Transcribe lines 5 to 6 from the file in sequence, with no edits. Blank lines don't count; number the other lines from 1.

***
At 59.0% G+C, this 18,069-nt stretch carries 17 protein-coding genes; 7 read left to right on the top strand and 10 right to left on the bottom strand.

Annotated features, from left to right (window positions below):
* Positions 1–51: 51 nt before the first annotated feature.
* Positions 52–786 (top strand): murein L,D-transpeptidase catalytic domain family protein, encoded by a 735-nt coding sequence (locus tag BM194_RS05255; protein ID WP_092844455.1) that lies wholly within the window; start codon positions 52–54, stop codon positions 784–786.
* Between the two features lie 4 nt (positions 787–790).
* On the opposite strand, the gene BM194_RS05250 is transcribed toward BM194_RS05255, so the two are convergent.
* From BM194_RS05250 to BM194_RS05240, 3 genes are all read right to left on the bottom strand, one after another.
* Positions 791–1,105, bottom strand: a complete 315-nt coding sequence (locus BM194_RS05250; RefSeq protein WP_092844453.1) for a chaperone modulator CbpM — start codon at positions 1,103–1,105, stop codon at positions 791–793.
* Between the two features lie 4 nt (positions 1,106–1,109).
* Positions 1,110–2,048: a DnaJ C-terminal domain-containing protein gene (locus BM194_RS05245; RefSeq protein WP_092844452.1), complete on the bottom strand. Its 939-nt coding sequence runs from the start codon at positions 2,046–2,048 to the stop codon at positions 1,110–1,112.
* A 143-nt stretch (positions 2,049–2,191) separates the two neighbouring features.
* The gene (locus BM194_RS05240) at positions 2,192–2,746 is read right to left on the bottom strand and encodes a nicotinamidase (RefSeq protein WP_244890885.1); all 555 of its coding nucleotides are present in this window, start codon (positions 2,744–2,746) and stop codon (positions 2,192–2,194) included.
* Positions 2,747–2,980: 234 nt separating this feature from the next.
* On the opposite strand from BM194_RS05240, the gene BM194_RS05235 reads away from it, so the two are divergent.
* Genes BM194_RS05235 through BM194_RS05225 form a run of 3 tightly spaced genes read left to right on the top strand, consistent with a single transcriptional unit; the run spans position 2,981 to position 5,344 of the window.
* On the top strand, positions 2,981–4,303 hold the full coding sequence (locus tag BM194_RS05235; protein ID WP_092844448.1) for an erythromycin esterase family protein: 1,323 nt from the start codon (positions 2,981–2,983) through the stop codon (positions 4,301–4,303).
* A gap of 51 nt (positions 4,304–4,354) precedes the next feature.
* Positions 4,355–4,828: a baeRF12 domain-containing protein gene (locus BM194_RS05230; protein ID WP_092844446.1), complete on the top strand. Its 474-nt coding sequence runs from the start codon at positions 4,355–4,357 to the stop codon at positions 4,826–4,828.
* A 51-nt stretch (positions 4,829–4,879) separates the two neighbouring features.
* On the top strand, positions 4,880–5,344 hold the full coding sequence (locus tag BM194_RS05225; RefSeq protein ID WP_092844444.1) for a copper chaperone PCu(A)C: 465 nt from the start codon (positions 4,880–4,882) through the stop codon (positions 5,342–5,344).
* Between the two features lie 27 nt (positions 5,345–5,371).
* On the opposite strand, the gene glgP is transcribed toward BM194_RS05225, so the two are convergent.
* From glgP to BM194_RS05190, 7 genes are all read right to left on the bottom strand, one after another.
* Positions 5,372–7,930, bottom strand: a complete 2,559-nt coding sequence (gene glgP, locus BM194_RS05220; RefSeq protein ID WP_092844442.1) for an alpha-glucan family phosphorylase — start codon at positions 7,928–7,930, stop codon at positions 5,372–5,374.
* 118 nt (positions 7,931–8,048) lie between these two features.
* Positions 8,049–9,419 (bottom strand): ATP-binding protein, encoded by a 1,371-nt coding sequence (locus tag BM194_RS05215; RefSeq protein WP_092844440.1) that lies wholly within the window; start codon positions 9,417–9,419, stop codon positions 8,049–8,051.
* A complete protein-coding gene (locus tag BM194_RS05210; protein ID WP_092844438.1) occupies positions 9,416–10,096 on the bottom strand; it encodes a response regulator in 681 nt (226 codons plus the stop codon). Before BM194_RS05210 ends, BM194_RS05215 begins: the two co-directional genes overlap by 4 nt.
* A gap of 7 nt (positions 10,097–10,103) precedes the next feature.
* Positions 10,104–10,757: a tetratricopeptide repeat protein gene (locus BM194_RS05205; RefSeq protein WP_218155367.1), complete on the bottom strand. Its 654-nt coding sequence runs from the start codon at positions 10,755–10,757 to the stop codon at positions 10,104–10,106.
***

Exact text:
* Between the two features lie 4 nt (positions 787–790).
* On the opposite strand, the gene BM194_RS05250 is transcribed toward BM194_RS05255, so the two are convergent.